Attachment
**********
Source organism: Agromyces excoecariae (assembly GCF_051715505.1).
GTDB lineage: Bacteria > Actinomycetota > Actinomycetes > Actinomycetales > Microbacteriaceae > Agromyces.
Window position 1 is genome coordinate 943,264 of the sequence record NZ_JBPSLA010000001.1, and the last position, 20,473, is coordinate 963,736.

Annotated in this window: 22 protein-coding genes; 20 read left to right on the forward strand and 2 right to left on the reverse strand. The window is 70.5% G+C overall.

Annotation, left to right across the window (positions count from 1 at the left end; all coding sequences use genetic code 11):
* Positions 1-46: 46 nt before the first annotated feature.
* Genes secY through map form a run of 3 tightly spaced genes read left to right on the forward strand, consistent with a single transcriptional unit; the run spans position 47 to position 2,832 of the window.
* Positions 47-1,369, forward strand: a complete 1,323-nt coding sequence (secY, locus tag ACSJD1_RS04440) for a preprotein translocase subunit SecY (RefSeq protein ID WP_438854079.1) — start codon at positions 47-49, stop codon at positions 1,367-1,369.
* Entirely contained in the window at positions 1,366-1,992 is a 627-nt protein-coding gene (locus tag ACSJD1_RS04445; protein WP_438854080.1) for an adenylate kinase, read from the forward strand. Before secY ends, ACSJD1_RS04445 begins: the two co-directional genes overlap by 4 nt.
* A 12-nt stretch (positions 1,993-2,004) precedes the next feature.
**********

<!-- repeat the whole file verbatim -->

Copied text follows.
Source organism: Agromyces excoecariae (assembly GCF_051715505.1).
GTDB lineage: Bacteria > Actinomycetota > Actinomycetes > Actinomycetales > Microbacteriaceae > Agromyces.
Window position 1 is genome coordinate 943,264 of the sequence record NZ_JBPSLA010000001.1, and the last position, 20,473, is coordinate 963,736.

Annotated in this window: 22 protein-coding genes; 20 read left to right on the forward strand and 2 right to left on the reverse strand. The window is 70.5% G+C overall.

Annotation, left to right across the window (positions count from 1 at the left end; all coding sequences use genetic code 11):
* Positions 1-46: 46 nt before the first annotated feature.
* Genes secY through map form a run of 3 tightly spaced genes read left to right on the forward strand, consistent with a single transcriptional unit; the run spans position 47 to position 2,832 of the window.
* Positions 47-1,369, forward strand: a complete 1,323-nt coding sequence (secY, locus tag ACSJD1_RS04440) for a preprotein translocase subunit SecY (RefSeq protein ID WP_438854079.1) — start codon at positions 47-49, stop codon at positions 1,367-1,369.
* Entirely contained in the window at positions 1,366-1,992 is a 627-nt protein-coding gene (locus tag ACSJD1_RS04445; protein WP_438854080.1) for an adenylate kinase, read from the forward strand. Before secY ends, ACSJD1_RS04445 begins: the two co-directional genes overlap by 4 nt.
* A 12-nt stretch (positions 1,993-2,004) precedes the next feature.